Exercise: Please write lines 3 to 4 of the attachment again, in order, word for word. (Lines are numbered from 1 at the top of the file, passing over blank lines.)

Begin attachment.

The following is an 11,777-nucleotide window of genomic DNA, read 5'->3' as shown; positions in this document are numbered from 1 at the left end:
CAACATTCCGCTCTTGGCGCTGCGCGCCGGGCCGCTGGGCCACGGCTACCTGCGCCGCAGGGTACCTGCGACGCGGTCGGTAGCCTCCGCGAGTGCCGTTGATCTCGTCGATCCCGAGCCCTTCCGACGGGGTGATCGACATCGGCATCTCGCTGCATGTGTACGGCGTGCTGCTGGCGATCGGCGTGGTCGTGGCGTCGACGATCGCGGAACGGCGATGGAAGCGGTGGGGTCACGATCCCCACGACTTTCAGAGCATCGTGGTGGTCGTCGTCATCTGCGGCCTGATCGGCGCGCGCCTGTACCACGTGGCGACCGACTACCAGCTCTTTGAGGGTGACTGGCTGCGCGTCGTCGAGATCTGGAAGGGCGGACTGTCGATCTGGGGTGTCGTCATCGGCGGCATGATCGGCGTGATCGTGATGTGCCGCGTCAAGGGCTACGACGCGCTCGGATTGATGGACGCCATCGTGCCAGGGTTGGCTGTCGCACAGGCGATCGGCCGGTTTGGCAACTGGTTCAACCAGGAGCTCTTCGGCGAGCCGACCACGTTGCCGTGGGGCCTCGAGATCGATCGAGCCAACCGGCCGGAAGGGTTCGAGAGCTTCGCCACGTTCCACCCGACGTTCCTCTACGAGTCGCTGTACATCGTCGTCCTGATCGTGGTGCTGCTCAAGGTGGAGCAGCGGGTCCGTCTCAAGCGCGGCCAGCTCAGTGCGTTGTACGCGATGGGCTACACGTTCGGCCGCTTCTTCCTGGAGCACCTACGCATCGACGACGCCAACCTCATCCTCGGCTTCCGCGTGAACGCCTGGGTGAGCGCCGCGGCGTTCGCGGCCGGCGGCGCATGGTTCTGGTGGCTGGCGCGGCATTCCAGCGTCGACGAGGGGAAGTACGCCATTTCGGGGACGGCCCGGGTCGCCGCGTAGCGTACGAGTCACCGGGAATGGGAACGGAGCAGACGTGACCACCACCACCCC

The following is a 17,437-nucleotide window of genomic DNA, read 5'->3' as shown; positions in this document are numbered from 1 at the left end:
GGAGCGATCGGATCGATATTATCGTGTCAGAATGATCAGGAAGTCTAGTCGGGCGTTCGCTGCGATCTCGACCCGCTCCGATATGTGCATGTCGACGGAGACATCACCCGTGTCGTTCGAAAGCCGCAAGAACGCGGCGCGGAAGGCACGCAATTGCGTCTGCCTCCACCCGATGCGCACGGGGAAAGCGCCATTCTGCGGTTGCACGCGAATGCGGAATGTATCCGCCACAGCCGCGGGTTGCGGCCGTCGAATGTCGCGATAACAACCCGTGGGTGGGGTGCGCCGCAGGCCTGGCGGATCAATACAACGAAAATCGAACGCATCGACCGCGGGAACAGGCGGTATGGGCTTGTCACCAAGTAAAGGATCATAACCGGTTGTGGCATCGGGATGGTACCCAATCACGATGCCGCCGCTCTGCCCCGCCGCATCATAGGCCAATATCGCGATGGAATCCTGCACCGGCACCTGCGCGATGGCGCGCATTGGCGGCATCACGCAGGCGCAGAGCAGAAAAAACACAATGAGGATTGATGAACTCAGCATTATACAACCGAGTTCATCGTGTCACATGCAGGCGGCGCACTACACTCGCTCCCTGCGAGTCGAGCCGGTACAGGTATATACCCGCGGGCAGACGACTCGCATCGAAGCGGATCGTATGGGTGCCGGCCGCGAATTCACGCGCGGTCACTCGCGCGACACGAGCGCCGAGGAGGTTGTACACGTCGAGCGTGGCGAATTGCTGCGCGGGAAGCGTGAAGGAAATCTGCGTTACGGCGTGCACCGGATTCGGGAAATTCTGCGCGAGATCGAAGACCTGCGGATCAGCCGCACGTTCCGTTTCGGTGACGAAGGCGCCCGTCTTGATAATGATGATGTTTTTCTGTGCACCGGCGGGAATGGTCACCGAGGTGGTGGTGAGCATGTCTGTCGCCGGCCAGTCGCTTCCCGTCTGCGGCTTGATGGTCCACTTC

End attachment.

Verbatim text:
The following is a 17,437-nucleotide window of genomic DNA, read 5'->3' as shown; positions in this document are numbered from 1 at the left end:
GGAGCGATCGGATCGATATTATCGTGTCAGAATGATCAGGAAGTCTAGTCGGGCGTTCGCTGCGATCTCGACCCGCTCCGATATGTGCATGTCGACGGAGACATCACCCGTGTCGTTCGAAAGCCGCAAGAACGCGGCGCGGAAGGCACGCAATTGCGTCTGCCTCCACCCGATGCGCACGGGGAAAGCGCCATTCTGCGGTTGCACGCGAATGCGGAATGTATCCGCCACAGCCGCGGGTTGCGGCCGTCGAATGTCGCGATAACAACCCGTGGGTGGGGTGCGCCGCAGGCCTGGCGGATCAATACAACGAAAATCGAACGCATCGACCGCGGGAACAGGCGGTATGGGCTTGTCACCAAGTAAAGGATCATAACCGGTTGTGGCATCGGGATGGTACCCAATCACGATGCCGCCGCTCTGCCCCGCCGCATCATAGGCCAATATCGCGATGGAATCCTGCACCGGCACCTGCGCGATGGCGCGCATTGGCGGCATCACGCAGGCGCAGAGCAGAAAAAACACAATGAGGATTGATGAACTCAGCATTATACAACCGAGTTCATCGTGTCACATGCAGGCGGCGCACTACACTCGCTCCCTGCGAGTCGAGCCGGTACAGGTATATACCCGCGGGCAGACGACTCGCATCGAAGCGGATCGTATGGGTGCCGGCCGCGAATTCACGCGCGGTCACTCGCGCGACACGAGCGCCGAGGAGGTTGTACACGTCGAGCGTGGCGAATTGCTGCGCGGGAAGCGTGAAGGAAATCTGCGTTACGGCGTGCACCGGATTCGGGAAATTCTGCGCGAGATCGAAGACCTGCGGATCAGCCGCACGTTCCGTTTCGGTGACGAAGGCGCCCGTCTTGATAATGATGATGTTTTTCTGTGCACCGGCGGGAATGGTCACCGAGGTGGTGGTGAGCATGTCTGTCGCCGGCCAGTCGCTTCCCGTCTGCGGCTTGATGGTCCACTTC